The Role of PlantVillage's Kitchen Gardening in Boosting Women's Economic Empowerment in Narok County

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In the arid landscapes of Narok County, life has always been challenging for pastoralist communities, especially for children and women like Jackline Normeshuki, commonly known to locals as Mama Mboga.


Normeshuki earned a living for decades by making and selling beads, a craft deeply rooted in her Maasai culture. However, despite her efforts, she earned less than $4 a week, making it impossible to sustain her family.


Desperate for a more reliable income, Normeshuki sold tea at the local market. This activity was a challenging transition. She had to wake up as early as 2 a.m. to prepare the tea and then walk through the dark, risking encounters with wild animals and other dangers, to reach the market on time.


"Nkorinkori market, located about 4 kilometers from my home, is the closest. I had to walk there every Friday morning to sell tea to the business people, who arrived at 5 a.m. to sell and buy livestock. Any delay meant I wouldn't make enough money since several other women were also selling tea," she recalled.


Furthermore, this new business took up much of her time. She had to spend less time at home and with her children. This caused her kids to miss school on Fridays because no one could look after them. The financial pressure was tremendous, and the personal risk was high. Worst of all, her children's education was taking a hit.

The Role of PlantVillage's Kitchen Gardening in Boosting Women's Economic Empowerment in Narok County

Normeshuki poses for a photo, proudly holding freshly harvested sukuma wiki in her hands. Photo credit: Brian Sankei, PlantVillage's Moran in Narok County.


A Beacon of Hope

Amidst these challenges, hope arrived in the form of kitchen gardening, an initiative launched by PlantVillage in Kenya's Arid and Semi-Arid Lands (ASAL) that empowers local communities through sustainable agriculture. With the help of PlantVillage, Normeshuki established a kitchen garden, marking the beginning of a transformative journey.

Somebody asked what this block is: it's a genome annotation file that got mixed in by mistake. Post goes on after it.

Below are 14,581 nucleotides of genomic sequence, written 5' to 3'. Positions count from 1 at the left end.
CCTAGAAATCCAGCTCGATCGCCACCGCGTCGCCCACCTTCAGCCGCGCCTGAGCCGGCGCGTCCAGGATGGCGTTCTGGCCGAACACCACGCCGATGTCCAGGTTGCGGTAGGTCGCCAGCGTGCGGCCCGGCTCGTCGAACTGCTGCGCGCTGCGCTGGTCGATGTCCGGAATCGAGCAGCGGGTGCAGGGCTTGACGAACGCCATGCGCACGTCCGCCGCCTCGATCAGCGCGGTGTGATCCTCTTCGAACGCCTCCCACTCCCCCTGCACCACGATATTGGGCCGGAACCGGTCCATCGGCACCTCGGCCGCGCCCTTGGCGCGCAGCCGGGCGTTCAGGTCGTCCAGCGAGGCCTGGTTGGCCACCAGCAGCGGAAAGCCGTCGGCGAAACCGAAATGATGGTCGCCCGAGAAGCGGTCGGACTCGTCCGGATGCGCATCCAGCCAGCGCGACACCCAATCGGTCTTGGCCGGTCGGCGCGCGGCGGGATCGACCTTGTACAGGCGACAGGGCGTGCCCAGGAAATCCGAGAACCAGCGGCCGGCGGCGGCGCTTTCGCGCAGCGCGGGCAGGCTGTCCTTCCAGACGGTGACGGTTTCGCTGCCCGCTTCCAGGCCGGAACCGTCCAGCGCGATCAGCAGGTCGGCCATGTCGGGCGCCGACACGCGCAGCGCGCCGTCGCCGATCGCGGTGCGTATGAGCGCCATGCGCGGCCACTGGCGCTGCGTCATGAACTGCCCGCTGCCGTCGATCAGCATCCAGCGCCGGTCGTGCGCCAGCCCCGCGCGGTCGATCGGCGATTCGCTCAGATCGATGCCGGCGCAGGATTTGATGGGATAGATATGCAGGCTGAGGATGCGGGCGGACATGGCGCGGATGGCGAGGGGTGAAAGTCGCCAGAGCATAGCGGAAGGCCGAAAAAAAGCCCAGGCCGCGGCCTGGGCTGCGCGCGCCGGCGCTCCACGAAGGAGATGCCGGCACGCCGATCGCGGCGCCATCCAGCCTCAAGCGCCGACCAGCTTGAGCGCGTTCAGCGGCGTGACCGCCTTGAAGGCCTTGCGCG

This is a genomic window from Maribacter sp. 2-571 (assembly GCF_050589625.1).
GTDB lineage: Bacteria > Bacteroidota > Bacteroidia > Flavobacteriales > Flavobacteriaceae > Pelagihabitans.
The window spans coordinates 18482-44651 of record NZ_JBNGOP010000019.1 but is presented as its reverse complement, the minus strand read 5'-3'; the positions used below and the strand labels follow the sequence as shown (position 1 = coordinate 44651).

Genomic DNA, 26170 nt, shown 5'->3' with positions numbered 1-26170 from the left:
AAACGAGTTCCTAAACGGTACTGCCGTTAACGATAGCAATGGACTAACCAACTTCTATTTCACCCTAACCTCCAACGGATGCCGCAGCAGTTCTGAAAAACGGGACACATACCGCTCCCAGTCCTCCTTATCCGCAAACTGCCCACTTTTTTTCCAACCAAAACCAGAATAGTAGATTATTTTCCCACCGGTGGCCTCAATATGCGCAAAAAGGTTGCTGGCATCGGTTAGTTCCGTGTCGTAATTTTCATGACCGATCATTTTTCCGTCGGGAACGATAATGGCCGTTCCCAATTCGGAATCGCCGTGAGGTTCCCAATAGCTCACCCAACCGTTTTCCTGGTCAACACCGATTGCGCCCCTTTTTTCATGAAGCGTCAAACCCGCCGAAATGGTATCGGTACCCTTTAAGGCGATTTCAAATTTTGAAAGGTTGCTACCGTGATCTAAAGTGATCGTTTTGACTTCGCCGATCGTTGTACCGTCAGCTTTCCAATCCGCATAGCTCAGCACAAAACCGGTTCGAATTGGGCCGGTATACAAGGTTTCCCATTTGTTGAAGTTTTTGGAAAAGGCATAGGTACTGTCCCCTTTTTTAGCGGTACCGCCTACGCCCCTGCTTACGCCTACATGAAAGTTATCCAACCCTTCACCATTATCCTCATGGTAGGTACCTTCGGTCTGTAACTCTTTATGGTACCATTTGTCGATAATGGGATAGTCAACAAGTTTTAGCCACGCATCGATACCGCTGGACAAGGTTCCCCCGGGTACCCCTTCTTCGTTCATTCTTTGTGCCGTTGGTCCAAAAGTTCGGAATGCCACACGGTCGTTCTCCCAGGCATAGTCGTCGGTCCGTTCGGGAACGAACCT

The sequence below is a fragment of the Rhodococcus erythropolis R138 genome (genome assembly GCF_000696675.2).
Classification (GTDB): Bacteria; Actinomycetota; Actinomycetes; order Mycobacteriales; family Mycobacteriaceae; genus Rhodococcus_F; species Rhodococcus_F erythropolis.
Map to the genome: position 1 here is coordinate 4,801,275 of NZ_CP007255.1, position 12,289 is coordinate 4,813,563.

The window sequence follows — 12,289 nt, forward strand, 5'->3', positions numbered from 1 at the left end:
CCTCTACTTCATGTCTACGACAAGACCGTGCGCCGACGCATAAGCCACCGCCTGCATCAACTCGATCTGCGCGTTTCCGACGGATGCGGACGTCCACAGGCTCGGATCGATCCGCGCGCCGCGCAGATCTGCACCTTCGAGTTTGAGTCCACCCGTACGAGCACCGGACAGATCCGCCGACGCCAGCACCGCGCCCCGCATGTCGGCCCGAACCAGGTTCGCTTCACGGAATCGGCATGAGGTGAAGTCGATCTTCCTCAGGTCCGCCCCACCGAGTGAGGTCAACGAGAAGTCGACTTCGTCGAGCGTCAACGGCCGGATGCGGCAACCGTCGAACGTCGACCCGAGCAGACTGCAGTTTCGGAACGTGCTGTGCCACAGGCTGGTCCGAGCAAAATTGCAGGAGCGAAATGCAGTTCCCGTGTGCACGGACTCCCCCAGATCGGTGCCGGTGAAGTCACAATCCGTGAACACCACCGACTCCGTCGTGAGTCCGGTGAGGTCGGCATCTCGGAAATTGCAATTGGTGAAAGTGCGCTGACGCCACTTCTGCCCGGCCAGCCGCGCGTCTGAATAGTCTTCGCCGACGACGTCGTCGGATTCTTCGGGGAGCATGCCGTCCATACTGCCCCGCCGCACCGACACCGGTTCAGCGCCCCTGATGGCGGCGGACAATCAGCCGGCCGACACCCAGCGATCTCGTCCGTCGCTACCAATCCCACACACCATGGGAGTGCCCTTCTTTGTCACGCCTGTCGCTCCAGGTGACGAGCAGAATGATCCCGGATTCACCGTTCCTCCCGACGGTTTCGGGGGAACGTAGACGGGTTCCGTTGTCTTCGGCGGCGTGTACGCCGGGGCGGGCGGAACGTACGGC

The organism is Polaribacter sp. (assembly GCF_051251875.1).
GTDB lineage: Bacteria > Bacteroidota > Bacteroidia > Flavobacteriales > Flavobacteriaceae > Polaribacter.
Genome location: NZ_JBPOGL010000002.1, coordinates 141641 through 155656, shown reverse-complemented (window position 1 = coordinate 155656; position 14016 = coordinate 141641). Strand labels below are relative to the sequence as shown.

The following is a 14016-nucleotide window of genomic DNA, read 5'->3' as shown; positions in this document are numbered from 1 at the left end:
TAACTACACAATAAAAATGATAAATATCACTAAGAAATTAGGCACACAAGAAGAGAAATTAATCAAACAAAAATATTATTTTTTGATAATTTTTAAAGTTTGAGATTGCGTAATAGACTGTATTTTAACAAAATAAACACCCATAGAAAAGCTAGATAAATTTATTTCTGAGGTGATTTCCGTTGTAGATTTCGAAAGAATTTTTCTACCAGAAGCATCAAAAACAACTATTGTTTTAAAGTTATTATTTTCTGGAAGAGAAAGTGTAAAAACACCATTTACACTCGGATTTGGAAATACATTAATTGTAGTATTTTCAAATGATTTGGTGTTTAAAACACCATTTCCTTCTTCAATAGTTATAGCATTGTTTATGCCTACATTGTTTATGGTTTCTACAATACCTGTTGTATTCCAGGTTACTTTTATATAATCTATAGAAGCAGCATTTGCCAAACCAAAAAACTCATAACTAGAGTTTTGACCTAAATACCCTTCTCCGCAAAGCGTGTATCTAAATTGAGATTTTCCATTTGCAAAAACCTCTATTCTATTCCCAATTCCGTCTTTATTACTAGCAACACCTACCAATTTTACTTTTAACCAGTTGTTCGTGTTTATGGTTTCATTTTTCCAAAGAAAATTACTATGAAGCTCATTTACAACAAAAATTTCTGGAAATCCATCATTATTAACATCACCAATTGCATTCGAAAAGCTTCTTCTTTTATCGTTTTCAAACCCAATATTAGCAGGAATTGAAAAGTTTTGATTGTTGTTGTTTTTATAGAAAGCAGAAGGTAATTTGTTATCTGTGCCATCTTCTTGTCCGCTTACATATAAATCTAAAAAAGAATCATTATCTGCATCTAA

"In groups, the PlantVillage field officers taught us the importance of diversifying our nutrition and income sources. Later, they trained us on establishing and caring for a kitchen garden," added Normeshuki.

Normeshuki is seen harvesting vegetables from her kitchen garden. She uses some to feed her family and sells the surplus to locals and a nearby college. Photo credit: Brian Sankei, PlantVillage's Moran in Narok County.


Today, she cultivates sukuma wiki (Collard Greens) on her half-acre plot, where she feeds her family and sells the surplus to her neighbors, earning extra money to sustain her family of six.


"Depending on the harvest, I earn an average of $10 a week from selling the vegetables to my neighbors and students from a nearby college. I am presently getting more than double what I used to earn from my previous business," she said.


This steady income represents a significant improvement over her earnings from beadwork and tea sales. The financial stability has allowed her children to attend school regularly, ensuring they receive the education they deserve.

Freshly harvested vegetables. Photo credit Serah Lanoi, PlantVillage's field officer Narok County.

Furthermore, the shift to vegetable farming has enabled her to manage her time better. She no longer endures the early morning dangers of walking to the market and can now sleep more peacefully and oversee her household more effectively. Her success in vegetable farming has benefited her family and the entire community.


"We no longer have to walk long distances to find fresh vegetables. Mama Mboga has brought this service closer to us, enhancing the local quality of life," said a student.


'Mama Mboga' is grateful for the PlantVillage initiative. She plans to expand her farming activities by establishing another kitchen garden to meet the growing demand for her produce.


"Through such initiatives, we aim to combat malnutrition and decrease the community's dependence on livestock, which often suffer significant losses during dry spells and disease outbreaks," explained Serah Lanoi, PlantVillage's field officer in Narok County.

Normeshuki's success is a testimony shared by more than 80 households in Narok County who have benefited from the kitchen garden project. The organization is maximizing the onset of long rains in Kenya's Arid and Semi-arid (ASAL) counties to establish similar projects.

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